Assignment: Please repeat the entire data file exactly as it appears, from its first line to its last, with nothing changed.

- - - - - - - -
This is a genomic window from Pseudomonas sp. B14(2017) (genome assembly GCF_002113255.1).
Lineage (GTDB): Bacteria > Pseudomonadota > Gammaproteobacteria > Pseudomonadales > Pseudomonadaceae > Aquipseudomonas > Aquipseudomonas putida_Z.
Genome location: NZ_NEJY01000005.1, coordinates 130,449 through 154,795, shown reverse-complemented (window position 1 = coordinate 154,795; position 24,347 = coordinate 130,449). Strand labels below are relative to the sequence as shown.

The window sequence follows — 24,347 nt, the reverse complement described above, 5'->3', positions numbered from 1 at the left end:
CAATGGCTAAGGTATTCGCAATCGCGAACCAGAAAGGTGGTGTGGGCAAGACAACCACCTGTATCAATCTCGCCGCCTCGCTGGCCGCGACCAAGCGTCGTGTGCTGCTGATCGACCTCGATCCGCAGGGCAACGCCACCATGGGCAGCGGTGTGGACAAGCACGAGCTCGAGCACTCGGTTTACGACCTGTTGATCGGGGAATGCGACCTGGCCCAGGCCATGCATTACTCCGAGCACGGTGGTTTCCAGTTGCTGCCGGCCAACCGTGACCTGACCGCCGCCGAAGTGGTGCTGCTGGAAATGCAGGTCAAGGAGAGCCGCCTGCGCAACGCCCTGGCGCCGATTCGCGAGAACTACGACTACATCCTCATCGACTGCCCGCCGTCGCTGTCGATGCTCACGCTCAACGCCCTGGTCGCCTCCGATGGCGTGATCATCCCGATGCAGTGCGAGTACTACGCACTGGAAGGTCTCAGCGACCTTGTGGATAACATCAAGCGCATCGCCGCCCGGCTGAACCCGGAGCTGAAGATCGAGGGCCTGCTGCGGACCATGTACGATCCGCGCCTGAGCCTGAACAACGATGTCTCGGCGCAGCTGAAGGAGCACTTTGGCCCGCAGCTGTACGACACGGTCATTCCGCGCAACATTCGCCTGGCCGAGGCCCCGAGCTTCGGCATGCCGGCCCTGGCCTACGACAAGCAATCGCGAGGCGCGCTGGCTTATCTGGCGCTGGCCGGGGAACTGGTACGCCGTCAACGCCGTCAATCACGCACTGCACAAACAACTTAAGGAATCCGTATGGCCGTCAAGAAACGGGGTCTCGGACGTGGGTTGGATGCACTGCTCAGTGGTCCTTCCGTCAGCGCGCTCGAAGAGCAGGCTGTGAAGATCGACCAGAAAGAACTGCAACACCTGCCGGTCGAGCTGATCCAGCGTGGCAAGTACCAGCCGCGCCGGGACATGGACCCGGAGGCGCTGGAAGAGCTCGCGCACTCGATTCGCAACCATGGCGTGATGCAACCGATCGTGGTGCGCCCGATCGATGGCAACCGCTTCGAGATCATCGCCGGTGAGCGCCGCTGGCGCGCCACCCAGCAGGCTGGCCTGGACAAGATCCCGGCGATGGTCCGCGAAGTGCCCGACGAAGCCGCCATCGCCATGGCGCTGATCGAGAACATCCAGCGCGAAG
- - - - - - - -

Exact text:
This is a genomic window from Pseudomonas sp. B14(2017) (genome assembly GCF_002113255.1).
Lineage (GTDB): Bacteria > Pseudomonadota > Gammaproteobacteria > Pseudomonadales > Pseudomonadaceae > Aquipseudomonas > Aquipseudomonas putida_Z.
Genome location: NZ_NEJY01000005.1, coordinates 130,449 through 154,795, shown reverse-complemented (window position 1 = coordinate 154,795; position 24,347 = coordinate 130,449). Strand labels below are relative to the sequence as shown.

The window sequence follows — 24,347 nt, the reverse complement described above, 5'->3', positions numbered from 1 at the left end:
CAATGGCTAAGGTATTCGCAATCGCGAACCAGAAAGGTGGTGTGGGCAAGACAACCACCTGTATCAATCTCGCCGCCTCGCTGGCCGCGACCAAGCGTCGTGTGCTGCTGATCGACCTCGATCCGCAGGGCAACGCCACCATGGGCAGCGGTGTGGACAAGCACGAGCTCGAGCACTCGGTTTACGACCTGTTGATCGGGGAATGCGACCTGGCCCAGGCCATGCATTACTCCGAGCACGGTGGTTTCCAGTTGCTGCCGGCCAACCGTGACCTGACCGCCGCCGAAGTGGTGCTGCTGGAAATGCAGGTCAAGGAGAGCCGCCTGCGCAACGCCCTGGCGCCGATTCGCGAGAACTACGACTACATCCTCATCGACTGCCCGCCGTCGCTGTCGATGCTCACGCTCAACGCCCTGGTCGCCTCCGATGGCGTGATCATCCCGATGCAGTGCGAGTACTACGCACTGGAAGGTCTCAGCGACCTTGTGGATAACATCAAGCGCATCGCCGCCCGGCTGAACCCGGAGCTGAAGATCGAGGGCCTGCTGCGGACCATGTACGATCCGCGCCTGAGCCTGAACAACGATGTCTCGGCGCAGCTGAAGGAGCACTTTGGCCCGCAGCTGTACGACACGGTCATTCCGCGCAACATTCGCCTGGCCGAGGCCCCGAGCTTCGGCATGCCGGCCCTGGCCTACGACAAGCAATCGCGAGGCGCGCTGGCTTATCTGGCGCTGGCCGGGGAACTGGTACGCCGTCAACGCCGTCAATCACGCACTGCACAAACAACTTAAGGAATCCGTATGGCCGTCAAGAAACGGGGTCTCGGACGTGGGTTGGATGCACTGCTCAGTGGTCCTTCCGTCAGCGCGCTCGAAGAGCAGGCTGTGAAGATCGACCAGAAAGAACTGCAACACCTGCCGGTCGAGCTGATCCAGCGTGGCAAGTACCAGCCGCGCCGGGACATGGACCCGGAGGCGCTGGAAGAGCTCGCGCACTCGATTCGCAACCATGGCGTGATGCAACCGATCGTGGTGCGCCCGATCGATGGCAACCGCTTCGAGATCATCGCCGGTGAGCGCCGCTGGCGCGCCACCCAGCAGGCTGGCCTGGACAAGATCCCGGCGATGGTCCGCGAAGTGCCCGACGAAGCCGCCATCGCCATGGCGCTGATCGAGAACATCCAGCGCGAAG